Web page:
However, the West Midlands — a region with levelling up potential — does not reflect the wider picture in Britain.
Central to Britain's housing crisis is the sheer amount that needs to be built to satisfy demand: estimates have put that figure as high as 345,000 new homes a year.
In his 2019 manifesto Boris Johnson pledged that his government would build 300,000 new homes a year, a target that the government has consistently failed to achieve and is now thought to be almost impossible. In 2019/20 (the most recently available data), housing stock increased by 244,000 homes, about 1 per cent higher than the previous year, continuing on a slow upwards trajectory that nevertheless has not met demand.
“The housing crisis is exceptionally bad,” Marie Chadwick, the policy leader at the National Housing Federation, said. Chadwick attributes most of today’s problems to a lack of availability of affordable social housing, which is about 50 per cent cheaper than that of the private rental market. “We've not seen investments historically in social housing that's desperately needed to address this issue,” she said. “It's a crisis — and I don't say that lightly. It's having such an impact on families and individuals across the country.”
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In September 2020 Robert Jenrick, the housing secretary at the time, announced the £11.5bn Affordable Housing Programme, which aims to build 180,000 new homes, half to be “affordable”, between 2021 and 2026. In terms of brownfield development Rishi Sunak, the Chancellor, announced a £1.8bn Brownfield Redevelopment Fund in the autumn 2021 budget, which is slated to create 116,000 new homes, and has now been promoted again in the levelling up white paper.
This may not go far enough to meet demand. “The government is currently not delivering 300,000 homes a year,” said Seyi Obakin, head of the youth homelessness charity Centrepoint, which has a plan to create 300 new homes for young people by refurbishing existing homes and building some new ones on brownfield land. “And I don't think that the money that the Chancellor has set aside is nearly enough to get to get us over the line."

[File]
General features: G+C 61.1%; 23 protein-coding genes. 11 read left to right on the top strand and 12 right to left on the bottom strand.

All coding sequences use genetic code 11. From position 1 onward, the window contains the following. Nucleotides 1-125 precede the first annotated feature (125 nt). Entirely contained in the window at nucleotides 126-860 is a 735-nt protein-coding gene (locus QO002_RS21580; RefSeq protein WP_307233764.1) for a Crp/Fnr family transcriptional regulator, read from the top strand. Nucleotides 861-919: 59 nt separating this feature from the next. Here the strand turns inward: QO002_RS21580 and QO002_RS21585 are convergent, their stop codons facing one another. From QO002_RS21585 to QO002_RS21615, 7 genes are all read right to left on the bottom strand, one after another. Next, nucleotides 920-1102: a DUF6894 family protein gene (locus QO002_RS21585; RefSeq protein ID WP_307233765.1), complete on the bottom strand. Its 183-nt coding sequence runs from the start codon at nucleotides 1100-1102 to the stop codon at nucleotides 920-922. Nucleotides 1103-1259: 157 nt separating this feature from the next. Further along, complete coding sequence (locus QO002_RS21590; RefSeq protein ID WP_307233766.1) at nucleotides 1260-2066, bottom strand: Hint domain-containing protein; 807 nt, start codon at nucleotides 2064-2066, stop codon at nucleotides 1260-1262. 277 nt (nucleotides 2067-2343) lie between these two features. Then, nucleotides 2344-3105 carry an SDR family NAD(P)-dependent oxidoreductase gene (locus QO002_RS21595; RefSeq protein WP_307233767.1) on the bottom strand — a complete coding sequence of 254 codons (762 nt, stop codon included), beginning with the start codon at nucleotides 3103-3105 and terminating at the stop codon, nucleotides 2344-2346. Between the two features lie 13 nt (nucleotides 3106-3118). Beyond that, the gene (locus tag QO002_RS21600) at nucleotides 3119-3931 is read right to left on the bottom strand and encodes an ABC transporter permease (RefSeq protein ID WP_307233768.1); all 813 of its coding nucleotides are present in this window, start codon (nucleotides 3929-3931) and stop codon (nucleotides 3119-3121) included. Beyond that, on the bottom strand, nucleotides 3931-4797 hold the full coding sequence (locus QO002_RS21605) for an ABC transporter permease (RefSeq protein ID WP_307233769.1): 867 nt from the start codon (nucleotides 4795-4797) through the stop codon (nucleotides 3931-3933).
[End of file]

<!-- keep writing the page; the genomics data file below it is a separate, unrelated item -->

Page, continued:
While many in housing circles acknowledge the importance of brownfield development, it is widely understood that it is not a silver bullet to the housing crisis.
“Some greenfield land would still need to come forward in many areas of the country,” Paul Miner, head of land use and planning at the CPRE, said. “But certainly, around large towns and cities, we don't need to release as much [greenfield] land as is currently coming forward, because there's still so much brownfield potential that isn't coming through the system.”
The CPRE wants a "brownfield first" approach to housing policy, where priority is given to developing on brownfield land where possible.
While brownfield development may be championed by the government’s levelling up agenda, however, there is much else that needs to be done. “My feeling is that there'll be a lot of pressure for things to continue as they are, just because there are lots of people who are making quite a lot of money out of the current policies,” said Miner, alluding to big housing developers making soaring profits.
“The problems we currently have may well continue, but a lot depends on the government’s strategy with levelling up and how it gets more support for local authorities to deal with need.”